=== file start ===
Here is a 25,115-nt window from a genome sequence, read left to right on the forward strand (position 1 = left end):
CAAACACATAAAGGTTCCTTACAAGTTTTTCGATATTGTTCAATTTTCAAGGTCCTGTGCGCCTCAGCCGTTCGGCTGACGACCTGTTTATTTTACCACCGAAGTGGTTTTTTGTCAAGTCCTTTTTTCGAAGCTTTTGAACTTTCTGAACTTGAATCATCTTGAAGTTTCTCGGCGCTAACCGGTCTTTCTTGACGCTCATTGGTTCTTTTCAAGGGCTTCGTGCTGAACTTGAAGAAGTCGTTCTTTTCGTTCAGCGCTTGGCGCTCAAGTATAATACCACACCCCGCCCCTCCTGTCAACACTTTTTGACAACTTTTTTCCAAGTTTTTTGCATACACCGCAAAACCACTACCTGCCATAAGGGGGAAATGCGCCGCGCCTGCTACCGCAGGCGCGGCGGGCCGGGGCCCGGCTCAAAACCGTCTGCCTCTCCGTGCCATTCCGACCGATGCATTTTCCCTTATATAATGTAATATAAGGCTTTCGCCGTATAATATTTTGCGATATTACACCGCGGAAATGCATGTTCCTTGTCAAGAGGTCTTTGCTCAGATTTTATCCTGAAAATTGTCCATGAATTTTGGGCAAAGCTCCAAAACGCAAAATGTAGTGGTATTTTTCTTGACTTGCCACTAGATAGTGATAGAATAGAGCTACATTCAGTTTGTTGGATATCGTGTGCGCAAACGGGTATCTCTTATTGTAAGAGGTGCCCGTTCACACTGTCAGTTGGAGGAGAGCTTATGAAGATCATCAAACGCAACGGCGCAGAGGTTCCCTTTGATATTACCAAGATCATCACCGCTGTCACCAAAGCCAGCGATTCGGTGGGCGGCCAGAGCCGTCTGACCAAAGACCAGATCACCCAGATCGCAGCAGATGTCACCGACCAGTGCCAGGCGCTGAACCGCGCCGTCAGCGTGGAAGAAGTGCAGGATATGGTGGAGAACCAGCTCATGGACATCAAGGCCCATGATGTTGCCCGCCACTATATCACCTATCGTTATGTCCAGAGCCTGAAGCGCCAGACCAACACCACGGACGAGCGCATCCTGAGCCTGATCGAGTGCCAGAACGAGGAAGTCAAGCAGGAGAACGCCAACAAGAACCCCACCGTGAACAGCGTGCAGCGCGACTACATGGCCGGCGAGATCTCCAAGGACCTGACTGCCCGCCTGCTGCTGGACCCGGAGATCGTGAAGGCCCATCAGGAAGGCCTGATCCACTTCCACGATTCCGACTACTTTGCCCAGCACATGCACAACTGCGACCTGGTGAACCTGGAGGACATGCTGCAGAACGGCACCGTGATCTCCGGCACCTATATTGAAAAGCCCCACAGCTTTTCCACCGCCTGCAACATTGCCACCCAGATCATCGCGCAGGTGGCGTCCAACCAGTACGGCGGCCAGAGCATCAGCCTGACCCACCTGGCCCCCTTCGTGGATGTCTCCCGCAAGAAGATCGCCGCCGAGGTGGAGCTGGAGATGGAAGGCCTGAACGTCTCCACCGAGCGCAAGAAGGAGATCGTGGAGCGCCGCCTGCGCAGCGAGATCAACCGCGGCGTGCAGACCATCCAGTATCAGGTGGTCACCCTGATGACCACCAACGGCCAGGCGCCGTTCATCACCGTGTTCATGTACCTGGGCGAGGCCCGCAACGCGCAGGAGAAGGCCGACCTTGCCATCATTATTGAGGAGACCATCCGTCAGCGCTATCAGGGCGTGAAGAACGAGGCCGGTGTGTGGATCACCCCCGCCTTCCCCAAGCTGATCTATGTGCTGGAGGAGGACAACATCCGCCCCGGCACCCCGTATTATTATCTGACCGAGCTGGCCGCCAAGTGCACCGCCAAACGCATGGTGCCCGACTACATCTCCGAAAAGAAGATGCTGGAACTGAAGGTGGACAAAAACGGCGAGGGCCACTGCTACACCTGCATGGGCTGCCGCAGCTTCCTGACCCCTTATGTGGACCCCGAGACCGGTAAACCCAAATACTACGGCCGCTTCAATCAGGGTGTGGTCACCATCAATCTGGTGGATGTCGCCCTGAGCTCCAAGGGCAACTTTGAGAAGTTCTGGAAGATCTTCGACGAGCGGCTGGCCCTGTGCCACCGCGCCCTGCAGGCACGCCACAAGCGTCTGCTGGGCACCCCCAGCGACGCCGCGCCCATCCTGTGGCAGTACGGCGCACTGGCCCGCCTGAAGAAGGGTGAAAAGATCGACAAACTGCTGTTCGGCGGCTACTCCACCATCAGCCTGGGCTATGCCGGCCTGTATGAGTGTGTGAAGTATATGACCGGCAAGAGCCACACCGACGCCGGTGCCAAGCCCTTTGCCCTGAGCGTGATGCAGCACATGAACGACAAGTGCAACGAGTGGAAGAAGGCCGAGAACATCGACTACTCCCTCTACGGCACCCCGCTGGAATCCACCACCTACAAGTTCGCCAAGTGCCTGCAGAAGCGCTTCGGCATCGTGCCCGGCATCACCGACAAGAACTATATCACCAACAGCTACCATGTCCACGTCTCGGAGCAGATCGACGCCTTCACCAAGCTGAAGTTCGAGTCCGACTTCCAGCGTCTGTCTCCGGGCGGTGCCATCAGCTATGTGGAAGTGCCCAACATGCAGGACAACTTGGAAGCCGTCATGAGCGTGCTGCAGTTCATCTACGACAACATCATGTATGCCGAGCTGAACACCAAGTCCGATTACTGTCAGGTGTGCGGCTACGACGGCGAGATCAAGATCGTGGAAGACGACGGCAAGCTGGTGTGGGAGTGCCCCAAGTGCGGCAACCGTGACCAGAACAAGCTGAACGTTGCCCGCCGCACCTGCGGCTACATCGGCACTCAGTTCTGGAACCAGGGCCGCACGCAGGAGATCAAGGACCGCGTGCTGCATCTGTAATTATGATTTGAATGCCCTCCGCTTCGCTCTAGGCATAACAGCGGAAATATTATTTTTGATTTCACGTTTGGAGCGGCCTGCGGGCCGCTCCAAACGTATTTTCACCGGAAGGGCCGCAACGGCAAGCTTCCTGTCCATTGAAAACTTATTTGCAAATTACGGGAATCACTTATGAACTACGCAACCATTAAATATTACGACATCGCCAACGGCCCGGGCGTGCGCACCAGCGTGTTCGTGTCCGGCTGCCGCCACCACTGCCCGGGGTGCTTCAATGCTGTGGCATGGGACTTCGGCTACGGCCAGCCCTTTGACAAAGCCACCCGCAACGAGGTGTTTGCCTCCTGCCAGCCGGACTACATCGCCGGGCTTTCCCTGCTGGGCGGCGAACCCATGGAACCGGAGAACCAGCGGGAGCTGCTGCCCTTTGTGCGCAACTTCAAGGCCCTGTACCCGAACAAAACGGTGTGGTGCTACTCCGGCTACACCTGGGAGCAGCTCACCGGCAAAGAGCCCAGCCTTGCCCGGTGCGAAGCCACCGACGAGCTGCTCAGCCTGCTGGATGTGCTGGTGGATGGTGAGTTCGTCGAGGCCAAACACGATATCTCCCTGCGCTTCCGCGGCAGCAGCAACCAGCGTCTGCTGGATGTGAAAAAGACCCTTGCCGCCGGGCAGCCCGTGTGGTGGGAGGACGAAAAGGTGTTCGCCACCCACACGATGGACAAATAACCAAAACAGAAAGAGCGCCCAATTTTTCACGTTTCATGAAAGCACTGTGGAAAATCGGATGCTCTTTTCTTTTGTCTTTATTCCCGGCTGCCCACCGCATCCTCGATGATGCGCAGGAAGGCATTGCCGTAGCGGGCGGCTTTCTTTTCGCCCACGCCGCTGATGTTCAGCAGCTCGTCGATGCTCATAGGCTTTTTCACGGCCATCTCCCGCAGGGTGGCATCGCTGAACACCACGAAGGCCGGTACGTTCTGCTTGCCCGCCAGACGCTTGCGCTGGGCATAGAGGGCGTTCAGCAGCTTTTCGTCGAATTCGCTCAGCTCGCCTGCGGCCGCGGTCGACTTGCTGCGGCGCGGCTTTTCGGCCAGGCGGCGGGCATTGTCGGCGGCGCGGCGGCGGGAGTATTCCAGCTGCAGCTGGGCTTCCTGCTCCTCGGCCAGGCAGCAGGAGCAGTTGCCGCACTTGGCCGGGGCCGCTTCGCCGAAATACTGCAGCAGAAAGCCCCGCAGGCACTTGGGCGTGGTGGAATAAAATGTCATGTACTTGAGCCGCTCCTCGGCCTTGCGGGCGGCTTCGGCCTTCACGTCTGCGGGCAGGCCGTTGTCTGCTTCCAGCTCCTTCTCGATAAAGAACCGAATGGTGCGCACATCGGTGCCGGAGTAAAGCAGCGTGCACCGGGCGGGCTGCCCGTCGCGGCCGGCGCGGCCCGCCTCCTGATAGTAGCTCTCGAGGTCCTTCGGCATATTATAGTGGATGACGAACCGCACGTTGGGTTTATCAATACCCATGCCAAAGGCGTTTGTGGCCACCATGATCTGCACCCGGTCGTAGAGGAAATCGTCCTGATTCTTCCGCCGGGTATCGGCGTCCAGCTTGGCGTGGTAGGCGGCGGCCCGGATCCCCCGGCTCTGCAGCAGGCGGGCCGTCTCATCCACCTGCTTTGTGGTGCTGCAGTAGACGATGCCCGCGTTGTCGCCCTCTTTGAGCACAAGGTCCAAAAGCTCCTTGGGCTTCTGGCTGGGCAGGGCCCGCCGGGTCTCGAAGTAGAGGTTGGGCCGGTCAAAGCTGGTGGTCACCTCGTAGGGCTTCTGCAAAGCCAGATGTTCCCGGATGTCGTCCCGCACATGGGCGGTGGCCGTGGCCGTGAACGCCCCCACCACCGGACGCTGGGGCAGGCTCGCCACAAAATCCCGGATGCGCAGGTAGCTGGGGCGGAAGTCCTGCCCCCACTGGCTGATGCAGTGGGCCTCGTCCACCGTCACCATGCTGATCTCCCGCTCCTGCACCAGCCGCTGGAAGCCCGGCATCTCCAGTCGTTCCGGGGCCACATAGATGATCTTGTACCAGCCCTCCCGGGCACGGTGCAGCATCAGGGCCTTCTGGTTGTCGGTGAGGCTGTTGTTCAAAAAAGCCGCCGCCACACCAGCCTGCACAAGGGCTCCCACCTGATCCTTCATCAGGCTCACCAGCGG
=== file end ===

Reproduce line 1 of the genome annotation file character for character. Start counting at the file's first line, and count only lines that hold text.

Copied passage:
Here is a 25,115-nt window from a genome sequence, read left to right on the forward strand (position 1 = left end):